Amazon Web Services: What's it worth?

Summary:Amazon Web Services appears to be valued at a discount relative to software as a service companies. Should infrastructure as a service players always be discounted relative to application-based peers?

Amazon has a bevy of growth businesses rolling at once---Prime, with its new price increase, consumer product goods efforts such as Amazon Pantry and e-commerce to name a few---but Amazon Web Services may be valued at a discount relative to other cloud companies.

That argument was floated by Oppenheimer analyst Jason Helfstein, who raised his price target for Amazon shares based on a few moving parts.

  • Amazon's recent Prime price increase by $20 will add $453 million in earnings before interest and taxes, or 62 cents a share. Helfstein assumes Amazon will have 25 million Prime members by the end of 2015 and a 16 percent churn rate. Other analysts have also assumed that Amazon customers will absorb the Prime price increase, but shipping costs still hurt the e-commerce giant.
  • Amazon will step up its focus on consumer product goods and better compete with Wal-mart and ultimately generate another $46 billion in revenue.
  • Amazon Web Services trades at a discount relative to other cloud companies despite higher sales growth.

Playing with the building blocks of the cloud: Getting IaaS right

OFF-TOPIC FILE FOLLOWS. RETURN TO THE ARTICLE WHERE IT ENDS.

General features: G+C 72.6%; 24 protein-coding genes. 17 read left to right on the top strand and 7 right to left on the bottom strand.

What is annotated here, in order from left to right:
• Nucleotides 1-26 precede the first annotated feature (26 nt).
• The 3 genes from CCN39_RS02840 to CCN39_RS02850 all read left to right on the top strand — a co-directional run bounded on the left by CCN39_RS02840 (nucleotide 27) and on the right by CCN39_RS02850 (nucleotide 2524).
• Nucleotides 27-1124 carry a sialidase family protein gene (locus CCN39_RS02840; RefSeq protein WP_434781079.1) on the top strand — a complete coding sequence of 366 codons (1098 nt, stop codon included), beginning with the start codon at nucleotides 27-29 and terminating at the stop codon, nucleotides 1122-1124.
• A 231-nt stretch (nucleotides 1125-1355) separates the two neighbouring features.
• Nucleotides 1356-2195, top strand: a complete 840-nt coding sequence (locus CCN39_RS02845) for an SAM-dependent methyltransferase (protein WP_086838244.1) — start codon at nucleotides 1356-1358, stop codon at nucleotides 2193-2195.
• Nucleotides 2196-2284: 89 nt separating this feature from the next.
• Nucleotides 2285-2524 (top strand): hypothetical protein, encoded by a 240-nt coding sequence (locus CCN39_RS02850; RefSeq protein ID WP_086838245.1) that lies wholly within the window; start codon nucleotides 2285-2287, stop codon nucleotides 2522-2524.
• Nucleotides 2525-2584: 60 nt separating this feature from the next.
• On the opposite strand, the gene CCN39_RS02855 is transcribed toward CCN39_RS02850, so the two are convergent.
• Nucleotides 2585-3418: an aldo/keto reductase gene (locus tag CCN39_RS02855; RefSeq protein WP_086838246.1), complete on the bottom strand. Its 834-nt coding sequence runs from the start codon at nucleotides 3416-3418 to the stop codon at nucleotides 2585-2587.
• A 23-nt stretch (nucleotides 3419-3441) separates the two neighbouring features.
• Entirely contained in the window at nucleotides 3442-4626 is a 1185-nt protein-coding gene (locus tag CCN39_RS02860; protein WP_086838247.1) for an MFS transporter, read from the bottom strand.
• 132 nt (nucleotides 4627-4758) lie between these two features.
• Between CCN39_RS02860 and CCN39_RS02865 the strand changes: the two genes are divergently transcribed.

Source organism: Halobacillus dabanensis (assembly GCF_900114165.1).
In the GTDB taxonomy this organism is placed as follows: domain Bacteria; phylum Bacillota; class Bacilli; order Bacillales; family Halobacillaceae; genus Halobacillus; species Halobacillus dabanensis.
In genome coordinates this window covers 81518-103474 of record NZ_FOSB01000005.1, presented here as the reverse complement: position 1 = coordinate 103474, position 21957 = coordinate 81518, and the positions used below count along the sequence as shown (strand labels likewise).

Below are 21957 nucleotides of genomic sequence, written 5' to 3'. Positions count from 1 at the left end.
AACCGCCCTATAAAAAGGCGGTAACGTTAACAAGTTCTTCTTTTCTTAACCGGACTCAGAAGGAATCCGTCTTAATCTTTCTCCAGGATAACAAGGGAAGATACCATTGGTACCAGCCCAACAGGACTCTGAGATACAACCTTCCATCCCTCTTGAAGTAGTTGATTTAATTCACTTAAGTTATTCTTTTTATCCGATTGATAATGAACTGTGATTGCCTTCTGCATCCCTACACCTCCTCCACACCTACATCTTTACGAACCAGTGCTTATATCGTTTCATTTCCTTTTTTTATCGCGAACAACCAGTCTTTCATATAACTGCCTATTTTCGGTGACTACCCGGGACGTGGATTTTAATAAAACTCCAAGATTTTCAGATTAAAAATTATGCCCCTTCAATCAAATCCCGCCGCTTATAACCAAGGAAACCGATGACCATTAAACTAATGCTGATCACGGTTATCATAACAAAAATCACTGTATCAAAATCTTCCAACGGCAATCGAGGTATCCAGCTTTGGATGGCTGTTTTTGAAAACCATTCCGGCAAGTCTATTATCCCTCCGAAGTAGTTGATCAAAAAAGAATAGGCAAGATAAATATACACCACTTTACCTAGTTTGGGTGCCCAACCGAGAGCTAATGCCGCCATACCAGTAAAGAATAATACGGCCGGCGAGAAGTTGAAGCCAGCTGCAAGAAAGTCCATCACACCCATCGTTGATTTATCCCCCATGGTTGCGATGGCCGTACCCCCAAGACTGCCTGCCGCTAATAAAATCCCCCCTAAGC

Playing with the building blocks of the cloud: Getting IaaS right

That latter point is worth a few brain cycles. After all, AWS could be the crown jewel of Amazon---especially on the profit margin front---but little is known about the financials given that unit is still categorized as "other" in the earnings statements.

Previously:  Amazon ups Prime fee to $99 from $79: Customers likely to absorb it

Looking at a basket of software as a service companies, Helfstein noted that the group, which includes Workday, ServiceNow and Salesforce among others, trades at 10.6 times estimated 2015 revenue. Amazon Web Services is valued at 6 times 2015 revenue estimates.

One thing worth noting here is that AWS is an infrastructure as a service play. Applications as a service is stickier with customers because it's harder to swap. With infrastructure it doesn't take a rocket scientist to see that algorithms will squeeze infrastructure players and find combinations to maximize value per computing instance.

In that regard, AWS is going to be a strong commodity computing player with thin margins (but not nearly as thin as e-commerce).

Here's a look at Helfstein's AWS revenue estimates.

aws value


The big takeaway here is that AWS will become a larger part of Amazon's overall value. But the harder argument to make is that AWS should be valued similar to applications players. Software is---and always will be---more valuable than infrastructure.

Topics: Cloud, Amazon, E-Commerce

About

Larry Dignan is Editor in Chief of ZDNet and SmartPlanet as well as Editorial Director of ZDNet's sister site TechRepublic. He was most recently Executive Editor of News and Blogs at ZDNet. Prior to that he was executive news editor at eWeek and news editor at Baseline. He also served as the East Coast news editor and finance editor at CN... Full Bio

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